Me and Orson Welles
What parents need to know
Parents Need to Know
Parents need to know that this 1937-set Zac Efron showbiz dramedy from Dazed and Confused director Richard Linklater is a world away from High School Musical (though Efron does sing). It tackles mature themes -- including infidelity and opportunism -- that aren't age-appropriate for Efron’s tween fan base, and the movie's initially slowish pace may turn off even some older fans. But when things get going, the movie is breezy fun for those who appreciate showbiz history. Expect some strong language (including "s--t"), a bit of drinking and smoking, and references to sex (though nothing graphic is shown).
What's the story?
It’s 1937, and wunderkind thespian Orson Welles (Christian McKay) is at a make-or-break moment, about to open a modernized version of Julius Caesar at the Mercury Theater. His world collides with that of Richard (Zac Efron), a teenager who yearns to move beyond the confines of his high school. He gets what he wishes when he encounters Welles and his troupe on a busy New York street and is offered a small-yet-crucial part in the play. But is he up to the task -- both as an actor and as a man discovering the allure of women?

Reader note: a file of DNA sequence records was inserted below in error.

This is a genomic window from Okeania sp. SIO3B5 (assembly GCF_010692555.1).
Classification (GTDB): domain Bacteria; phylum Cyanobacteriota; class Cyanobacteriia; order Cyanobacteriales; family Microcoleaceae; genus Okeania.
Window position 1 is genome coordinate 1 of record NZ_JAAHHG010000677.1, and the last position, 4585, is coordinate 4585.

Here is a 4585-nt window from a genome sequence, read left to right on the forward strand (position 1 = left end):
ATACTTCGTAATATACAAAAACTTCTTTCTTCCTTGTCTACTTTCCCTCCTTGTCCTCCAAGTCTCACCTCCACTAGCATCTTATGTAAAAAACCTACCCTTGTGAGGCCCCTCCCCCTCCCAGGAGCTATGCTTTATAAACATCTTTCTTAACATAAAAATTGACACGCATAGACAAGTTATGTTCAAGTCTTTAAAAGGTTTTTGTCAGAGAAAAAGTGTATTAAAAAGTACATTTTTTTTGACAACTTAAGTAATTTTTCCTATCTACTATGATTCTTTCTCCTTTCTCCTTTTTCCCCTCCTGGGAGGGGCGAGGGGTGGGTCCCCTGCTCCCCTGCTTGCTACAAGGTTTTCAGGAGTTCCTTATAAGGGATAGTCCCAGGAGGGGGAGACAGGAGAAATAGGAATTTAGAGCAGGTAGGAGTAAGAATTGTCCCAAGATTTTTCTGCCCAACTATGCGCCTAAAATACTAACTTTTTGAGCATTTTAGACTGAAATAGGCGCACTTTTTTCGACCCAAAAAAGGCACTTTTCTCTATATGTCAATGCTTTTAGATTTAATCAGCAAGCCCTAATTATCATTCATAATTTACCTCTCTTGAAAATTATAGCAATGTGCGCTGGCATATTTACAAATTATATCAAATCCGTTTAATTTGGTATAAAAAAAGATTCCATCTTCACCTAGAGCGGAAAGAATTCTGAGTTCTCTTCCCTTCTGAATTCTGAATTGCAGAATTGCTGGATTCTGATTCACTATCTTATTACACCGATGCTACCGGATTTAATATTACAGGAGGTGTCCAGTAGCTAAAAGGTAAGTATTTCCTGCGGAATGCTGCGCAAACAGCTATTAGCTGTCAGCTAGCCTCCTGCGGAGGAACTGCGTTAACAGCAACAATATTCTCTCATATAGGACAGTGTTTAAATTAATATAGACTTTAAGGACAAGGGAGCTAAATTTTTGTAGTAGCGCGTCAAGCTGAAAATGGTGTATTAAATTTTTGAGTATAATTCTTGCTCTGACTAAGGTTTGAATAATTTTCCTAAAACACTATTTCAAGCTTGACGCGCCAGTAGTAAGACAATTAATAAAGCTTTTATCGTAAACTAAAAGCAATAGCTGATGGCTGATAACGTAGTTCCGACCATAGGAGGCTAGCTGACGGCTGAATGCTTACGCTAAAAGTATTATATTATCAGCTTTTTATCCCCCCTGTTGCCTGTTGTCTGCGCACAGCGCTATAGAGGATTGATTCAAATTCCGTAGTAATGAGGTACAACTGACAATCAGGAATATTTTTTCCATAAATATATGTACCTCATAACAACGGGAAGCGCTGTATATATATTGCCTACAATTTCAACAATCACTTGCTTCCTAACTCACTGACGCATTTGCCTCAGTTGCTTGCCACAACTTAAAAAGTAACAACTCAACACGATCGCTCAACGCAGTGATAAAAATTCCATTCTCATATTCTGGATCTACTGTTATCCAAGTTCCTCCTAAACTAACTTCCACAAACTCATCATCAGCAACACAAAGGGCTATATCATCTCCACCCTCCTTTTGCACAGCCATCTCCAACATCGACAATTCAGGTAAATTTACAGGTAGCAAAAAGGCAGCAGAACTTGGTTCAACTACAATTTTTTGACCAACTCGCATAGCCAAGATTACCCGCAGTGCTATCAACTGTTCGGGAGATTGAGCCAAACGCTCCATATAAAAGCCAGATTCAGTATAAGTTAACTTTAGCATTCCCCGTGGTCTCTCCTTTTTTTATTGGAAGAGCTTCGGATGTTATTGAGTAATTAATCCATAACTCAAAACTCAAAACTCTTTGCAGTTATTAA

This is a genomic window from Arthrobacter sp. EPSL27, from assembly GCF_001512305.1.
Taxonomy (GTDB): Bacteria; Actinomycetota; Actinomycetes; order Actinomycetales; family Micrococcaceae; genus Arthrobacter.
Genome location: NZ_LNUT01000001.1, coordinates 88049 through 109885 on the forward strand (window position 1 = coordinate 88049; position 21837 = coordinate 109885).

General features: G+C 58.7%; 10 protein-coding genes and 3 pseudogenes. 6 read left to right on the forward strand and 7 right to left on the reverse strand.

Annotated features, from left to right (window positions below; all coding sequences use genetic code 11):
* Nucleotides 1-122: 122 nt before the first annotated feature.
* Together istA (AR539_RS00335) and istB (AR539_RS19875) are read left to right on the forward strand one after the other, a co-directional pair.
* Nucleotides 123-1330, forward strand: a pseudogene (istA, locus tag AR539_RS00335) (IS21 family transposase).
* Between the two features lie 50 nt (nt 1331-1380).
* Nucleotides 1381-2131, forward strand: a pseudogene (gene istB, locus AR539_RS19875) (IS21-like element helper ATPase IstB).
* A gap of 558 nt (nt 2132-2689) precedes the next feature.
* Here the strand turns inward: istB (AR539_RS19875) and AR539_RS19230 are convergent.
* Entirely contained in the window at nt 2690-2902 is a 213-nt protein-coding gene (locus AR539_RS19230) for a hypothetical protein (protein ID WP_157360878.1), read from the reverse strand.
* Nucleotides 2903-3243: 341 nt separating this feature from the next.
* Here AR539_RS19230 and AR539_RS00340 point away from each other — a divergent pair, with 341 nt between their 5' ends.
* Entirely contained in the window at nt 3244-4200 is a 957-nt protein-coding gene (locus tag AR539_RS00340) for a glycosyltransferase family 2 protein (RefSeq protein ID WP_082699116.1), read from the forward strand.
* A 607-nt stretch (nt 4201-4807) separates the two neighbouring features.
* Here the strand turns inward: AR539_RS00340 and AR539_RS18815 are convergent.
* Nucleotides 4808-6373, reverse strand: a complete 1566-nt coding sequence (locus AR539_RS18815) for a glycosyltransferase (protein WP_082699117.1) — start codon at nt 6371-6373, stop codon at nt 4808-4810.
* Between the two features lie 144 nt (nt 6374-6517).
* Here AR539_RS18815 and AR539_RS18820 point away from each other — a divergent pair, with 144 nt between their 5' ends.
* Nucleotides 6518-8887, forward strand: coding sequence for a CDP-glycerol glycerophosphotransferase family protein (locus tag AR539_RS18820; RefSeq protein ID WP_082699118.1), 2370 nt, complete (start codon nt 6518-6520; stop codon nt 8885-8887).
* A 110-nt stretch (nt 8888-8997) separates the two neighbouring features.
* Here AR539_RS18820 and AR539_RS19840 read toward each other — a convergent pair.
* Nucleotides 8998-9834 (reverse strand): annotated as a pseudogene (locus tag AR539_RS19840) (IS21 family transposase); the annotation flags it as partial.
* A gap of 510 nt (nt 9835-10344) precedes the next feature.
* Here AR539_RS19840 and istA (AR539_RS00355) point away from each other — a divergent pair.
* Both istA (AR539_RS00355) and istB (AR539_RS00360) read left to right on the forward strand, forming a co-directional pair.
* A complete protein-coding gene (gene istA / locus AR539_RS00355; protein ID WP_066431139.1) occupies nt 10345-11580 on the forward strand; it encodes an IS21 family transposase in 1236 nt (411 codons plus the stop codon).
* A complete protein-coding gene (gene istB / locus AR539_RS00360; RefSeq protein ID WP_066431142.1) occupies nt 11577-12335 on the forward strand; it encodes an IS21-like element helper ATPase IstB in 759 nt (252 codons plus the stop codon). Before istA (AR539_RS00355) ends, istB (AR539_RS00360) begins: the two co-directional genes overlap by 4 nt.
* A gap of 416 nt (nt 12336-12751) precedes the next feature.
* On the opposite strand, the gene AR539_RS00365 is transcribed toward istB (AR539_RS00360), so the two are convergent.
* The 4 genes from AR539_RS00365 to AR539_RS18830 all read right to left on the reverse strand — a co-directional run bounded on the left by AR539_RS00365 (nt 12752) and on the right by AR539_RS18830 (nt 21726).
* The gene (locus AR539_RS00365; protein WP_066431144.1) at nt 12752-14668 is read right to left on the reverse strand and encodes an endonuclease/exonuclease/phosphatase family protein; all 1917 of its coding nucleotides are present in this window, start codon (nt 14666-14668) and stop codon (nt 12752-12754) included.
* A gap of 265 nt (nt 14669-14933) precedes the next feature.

Is it any good?
Despite its jaunty pace and rat-a-tat banter, it takes a while for ME AND ORSON WELLES to find its groove. Based on a historical novel by Richard Kaplow, it has the period details down pat, but it feels self-consciously meticulous, unable to really enjoy its script about the backstage foibles of a theater production. Perhaps it’s because, able as he is, Efron feels thoroughly too modern to believe, and the stage actors seem too, well, actor-ly. (McKay, as Welles, is compelling, but you never completely forget that he’s playing make-believe.) Claire Danes, as an ambitious secretary, emotes with authenticity, but even she feels overdone.
Then a funny thing happens on the way to (Caesar’s) forum: Halfway through the movie, we begin to care, largely because a love triangle of sorts develops. And by the time the curtains fall, we care very much indeed and are actually transfixed by the show we glimpse onscreen. (Linklater tried to recreate as much as he could of Welles’ Shakespearean oeuvre, and the icon fascinates.) The soundtrack carries viewers through beautifully, too. Bottom line? The movie’s imperfect, but it sure is a swell diversion.
Families can talk about...
Families can talk about how the movie compares to other coming-of-age stories. What does Richard learn from Orson Welles -- and about himself?
Who do you think the movie is intended to appeal to? Does it succeed?
Why doesn't Richard feel like high school is big enough to contain him? Is he being fanciful, or is he right?